Another approach would be to invest in existing clubs, encouraging more outreach and inclusion of new riders in their communities and encouraging explicit links with local teams. New professional cycling teams could also be encouraged to divert some of their sponsorship earnings and licensing revenues to helping build clubs which promote young rider development programmes, in turn benefitting from the creation of an owned engaged audience within an active cycling club. Funds can be shared with clubs to stage weekly enthusiast “come as you are” rides to encourage new participants. Just as importantly, funds could be made available for junior and women’s development programmes, to help encourage and inspire new participants. Professional teams might also have a league-mandated responsibility to hold structured clinics with their clubs, occasionally sending out their pro riders to demonstrate tactics, safe riding or simply to spend time with younger riders to further their love of cycling.

Whether the cycling club is a new or an existing entity in a local community, the possibility of stronger funding for amateur development programmes would boost the entire sport. These programmes (perhaps funded in part by a professional team or event organisers) could create an unbroken rider development path, from a grassroots regional club to the very top level of pro cycling, mirroring the feeder programmes that are already well established in other sports. Critically, it can provide investment which helps underprivileged participants offset the often high expenses of obtaining a racing bike, and having the right equipment to start their competitive journey. The path into professional cycling is often unclear and many of the experts interviewed for this work said finding a manageable, sustainable route to develop within the sport was a major barrier to progression.

Talent development strategies vary from country to country, often dictated by sporting and funding priorities within regional bodies or government departments, with the growth of British Cycling in the 1990s and 2000s providing the most compelling case study in recent years (see "the rise of British cycling" on page 107). In attempting to build a sustainable future for the sport, it may be necessary to develop a more sophisticated global approach to talent development in the sport, and not just for the racers. There is significant human collateral in the process of finding elite competitors in any sport; for every single professional sports contract signed there are hundreds if not thousands of would-be athletes left disheartened and often disengaged. Efforts to build ongoing participation in the sport could see the development of an alternate talent pathway within cycling clubs, connected to professional teams, that educates and encourages new fans to pursue involvement in the sport at every level - in riding, organisation, promotion, governance and more. The numbers involved may be small, but there is a major chance to promote the sport beyond as a lifelong pursuit rather than a social activity, and create a beacon for progressive engagement between enthusiasts and elite sport.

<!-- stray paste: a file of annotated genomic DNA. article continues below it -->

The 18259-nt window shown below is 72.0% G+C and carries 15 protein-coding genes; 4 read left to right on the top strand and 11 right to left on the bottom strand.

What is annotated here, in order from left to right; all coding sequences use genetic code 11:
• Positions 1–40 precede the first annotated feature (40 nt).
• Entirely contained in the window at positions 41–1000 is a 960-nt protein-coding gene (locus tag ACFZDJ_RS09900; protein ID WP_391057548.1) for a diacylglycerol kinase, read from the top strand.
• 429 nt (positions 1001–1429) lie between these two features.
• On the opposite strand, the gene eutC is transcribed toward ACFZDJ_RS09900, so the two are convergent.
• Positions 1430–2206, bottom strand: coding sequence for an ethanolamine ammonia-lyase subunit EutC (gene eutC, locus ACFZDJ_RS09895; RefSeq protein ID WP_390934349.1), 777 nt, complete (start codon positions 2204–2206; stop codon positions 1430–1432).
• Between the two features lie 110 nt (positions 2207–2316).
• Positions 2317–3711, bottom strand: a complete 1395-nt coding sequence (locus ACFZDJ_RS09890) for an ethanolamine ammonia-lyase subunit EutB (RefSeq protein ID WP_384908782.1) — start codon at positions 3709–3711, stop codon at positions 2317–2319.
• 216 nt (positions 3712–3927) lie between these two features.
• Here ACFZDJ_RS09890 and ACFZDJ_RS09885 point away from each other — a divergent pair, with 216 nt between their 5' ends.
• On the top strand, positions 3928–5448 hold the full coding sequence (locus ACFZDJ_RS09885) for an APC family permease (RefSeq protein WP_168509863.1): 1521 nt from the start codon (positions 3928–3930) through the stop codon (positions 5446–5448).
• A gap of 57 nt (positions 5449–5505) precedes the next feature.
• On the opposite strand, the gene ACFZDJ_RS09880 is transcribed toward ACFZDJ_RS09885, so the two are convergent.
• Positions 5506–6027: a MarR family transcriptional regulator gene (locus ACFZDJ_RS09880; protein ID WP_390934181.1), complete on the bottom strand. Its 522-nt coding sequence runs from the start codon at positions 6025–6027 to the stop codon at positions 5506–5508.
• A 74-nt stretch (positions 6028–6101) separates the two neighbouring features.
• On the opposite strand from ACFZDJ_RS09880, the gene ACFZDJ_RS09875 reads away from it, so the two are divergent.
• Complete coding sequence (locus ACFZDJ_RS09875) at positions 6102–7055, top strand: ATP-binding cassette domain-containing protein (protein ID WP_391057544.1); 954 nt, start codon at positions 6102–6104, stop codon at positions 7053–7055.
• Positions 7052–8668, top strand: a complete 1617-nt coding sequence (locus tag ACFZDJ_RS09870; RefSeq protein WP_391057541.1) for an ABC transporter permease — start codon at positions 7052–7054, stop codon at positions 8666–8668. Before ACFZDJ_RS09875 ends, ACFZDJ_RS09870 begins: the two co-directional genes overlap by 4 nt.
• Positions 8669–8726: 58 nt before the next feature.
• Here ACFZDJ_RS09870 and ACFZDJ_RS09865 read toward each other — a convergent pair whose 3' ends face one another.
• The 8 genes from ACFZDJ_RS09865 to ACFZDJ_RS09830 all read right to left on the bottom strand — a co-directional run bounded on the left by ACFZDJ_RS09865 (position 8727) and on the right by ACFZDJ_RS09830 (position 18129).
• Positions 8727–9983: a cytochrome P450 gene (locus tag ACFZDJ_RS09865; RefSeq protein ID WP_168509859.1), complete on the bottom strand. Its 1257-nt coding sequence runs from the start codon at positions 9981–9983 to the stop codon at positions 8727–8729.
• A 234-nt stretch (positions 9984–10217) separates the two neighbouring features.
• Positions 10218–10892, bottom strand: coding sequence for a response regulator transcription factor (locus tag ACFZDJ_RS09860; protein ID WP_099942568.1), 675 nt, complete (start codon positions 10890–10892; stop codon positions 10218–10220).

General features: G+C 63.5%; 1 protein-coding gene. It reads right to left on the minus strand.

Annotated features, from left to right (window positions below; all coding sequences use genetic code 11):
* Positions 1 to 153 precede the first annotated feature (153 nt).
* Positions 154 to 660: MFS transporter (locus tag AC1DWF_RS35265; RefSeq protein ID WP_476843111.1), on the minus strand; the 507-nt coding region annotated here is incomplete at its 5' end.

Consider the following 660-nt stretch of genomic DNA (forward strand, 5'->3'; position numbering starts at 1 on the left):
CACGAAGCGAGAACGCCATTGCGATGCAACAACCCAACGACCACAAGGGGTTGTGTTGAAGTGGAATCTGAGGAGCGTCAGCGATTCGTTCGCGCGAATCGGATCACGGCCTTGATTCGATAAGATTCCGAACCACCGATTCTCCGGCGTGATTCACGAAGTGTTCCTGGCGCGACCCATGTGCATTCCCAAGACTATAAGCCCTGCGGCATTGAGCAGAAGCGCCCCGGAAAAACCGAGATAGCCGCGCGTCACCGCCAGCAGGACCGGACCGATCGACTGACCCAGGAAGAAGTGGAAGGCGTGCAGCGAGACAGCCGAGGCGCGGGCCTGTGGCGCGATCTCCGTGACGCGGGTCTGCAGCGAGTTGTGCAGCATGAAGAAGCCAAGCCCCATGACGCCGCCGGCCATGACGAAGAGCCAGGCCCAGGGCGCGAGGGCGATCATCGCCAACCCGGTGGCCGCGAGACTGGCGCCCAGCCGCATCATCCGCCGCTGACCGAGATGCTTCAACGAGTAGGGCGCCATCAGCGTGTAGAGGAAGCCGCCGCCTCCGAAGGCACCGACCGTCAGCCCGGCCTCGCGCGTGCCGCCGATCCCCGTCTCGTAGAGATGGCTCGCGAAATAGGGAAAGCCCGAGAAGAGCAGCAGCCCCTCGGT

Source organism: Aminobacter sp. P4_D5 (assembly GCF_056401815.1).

On the other hand, other local cycling clubs can play the role of enhancing the experiences of enthusiasts who simply love riding their bikes, but who have no particular interest in trying to become a competitive racer or pursue any type of career within the sport. A well-developed club model which is increasingly integrated with the professional side of the sport can also provide sponsors or partner companies with opportunities to get involved in the sport at a local level. This would help to diversify investment in the amateur and club structure of the sport, and help to fund activities including non-racing, inter-club competitions and joint events to improve cycling safety and cycling infrastructure improvements in those sponsors’ key business regions.

The rise of British cycling

The history of cycling federations in the UK has a surprisingly cloak-and-dagger air - the National Cyclists’ Union banned racing on the road in the early 1890s, leading to a succession of rebel groups who raced at dawn on codenamed courses, or sent cadres of riders off to the continent for their racing fix. The schism lasted until 1959, when the British Cycling Federation (later renamed British Cycling) was formed from a merger of other bodies.

The British Government changed its approach to funding for sports in 1997. Money from the National Lottery was to be awarded to sports based on their potential for Olympic medals, and British Cycling was uniquely successful in benefiting from the new funding scheme, and of complementing this focus on elite achievement with a boom in grassroots participation.

In 1998, British Cycling (BC) developed a ‘playground to podium’ system of talent development. A nationwide talent identification programme visited schools up and down the country, serving to improve awareness of cycling among young people, and identifying talented young riders who were invited to join regional development teams. A who’s who of British racers passed through the ‘Talent Teams’, including multiple Olympic medallists Laura Trott and Jason Kenny, and they are still the main feeder of riders into BC’s Olympic Development Programme.

BC also invested heavily in infrastructure. The Manchester Velodrome is the jewel in the British Cycling crown, but it is augmented by a number of other racing tracks and velodromes up and down the country. These facilities are a boon to amateur cycling clubs in Britain, as well as training grounds for elite talent.